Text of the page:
Serbia’s foreign minister on Sunday tried to downplay the importance of the deal with Russia after facing criticism for it being signed by the Balkans seeking to join the European Union.
Nikola Serakovic signed the deal on Friday alongside Russian Foreign Minister Sergey Lavrov on the sidelines of the United Nations General Assembly in New York.
The agreement, called the Consultation Plan, aims to define the relationship between the two foreign ministries for 2023 and 2024.
Most Western delegations shunned Russia’s top diplomat over Russia’s invasion of Ukraine.
Serakovich said at a press conference on Sunday that the agreement was “technical” and concerned bilateral relations, not security issues. , Selaković claimed.
“The government could have rejected such a plan, but there is no dispute about it,” he added. “It is being criticized by people who have not seen it.”
The signing of the document in New York is the first agreement signed by the two countries since Russia’s all-out invasion of Ukraine in late February.
MEP denounces Serakovich move as ‘severe blow’ to Serbia’s EU path
Serbia is officially a candidate for EU membership, but the government maintains good relations with Russia and China.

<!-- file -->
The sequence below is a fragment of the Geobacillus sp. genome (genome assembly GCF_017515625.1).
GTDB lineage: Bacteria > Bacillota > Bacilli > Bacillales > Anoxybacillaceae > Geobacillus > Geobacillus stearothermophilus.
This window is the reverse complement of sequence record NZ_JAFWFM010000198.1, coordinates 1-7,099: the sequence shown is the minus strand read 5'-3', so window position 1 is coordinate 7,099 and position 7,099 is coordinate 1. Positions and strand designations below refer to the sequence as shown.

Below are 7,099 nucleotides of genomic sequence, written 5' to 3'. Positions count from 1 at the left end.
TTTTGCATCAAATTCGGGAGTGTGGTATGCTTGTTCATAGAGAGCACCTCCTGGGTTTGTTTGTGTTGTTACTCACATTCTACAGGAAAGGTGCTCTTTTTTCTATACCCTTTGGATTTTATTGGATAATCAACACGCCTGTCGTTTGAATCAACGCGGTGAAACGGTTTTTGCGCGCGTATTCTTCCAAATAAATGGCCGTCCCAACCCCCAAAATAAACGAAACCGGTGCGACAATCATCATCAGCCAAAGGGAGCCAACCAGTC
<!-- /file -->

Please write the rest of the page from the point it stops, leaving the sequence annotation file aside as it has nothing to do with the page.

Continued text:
Russia is also one of the few European countries that did not follow the EU’s lead in placing Russia under sanctions for the war in Ukraine, including Bosnia, Moldova and Belarus.
However, Belgrade condemned Russia’s aggression against Ukraine and voted three times on UN resolutions to suspend it from key UN human rights bodies.
News of the deal sparked harsh criticism from the country’s pro-EU opposition and some EU politicians.
Germany’s Green Party MEP Viola von Cramon has suggested a possible moratorium on EU accession talks with Serbia.
“This is a serious scandal,” von Cramon said on Twitter. “In the midst of a bitter war, Serbia[the Ministry of Foreign Affairs]signed a plan for future cooperation with the aggressors.”
“Maybe it’s just a signal to freeze the EU accession talks, because EU accession doesn’t go through Moscow,” added von Kramon.
Another MEP of Slovakia, Vladimir Birchik of Slovakia, said the deal with Russia was a “severe blow” to the accession process of the Western Balkans.
Bilčik, a member of the European Parliament’s EPP Group, is also the Rapporteur for Serbia, who has reviewed the European Commission’s annual report on the country’s progress towards Serbia’s full accession and submitted it to Parliament for adoption. is obliged to submit to
The Serbian government has technical obligations after the latest elections in April.
Current Prime Minister Ana Brnavic has been cleared by President Aleksandr Vučić to continue in that role, and she is expected to nominate a new cabinet soon.
However, it is unclear whether Serrakovic will retain his position as Minister of Foreign Affairs or remain in government.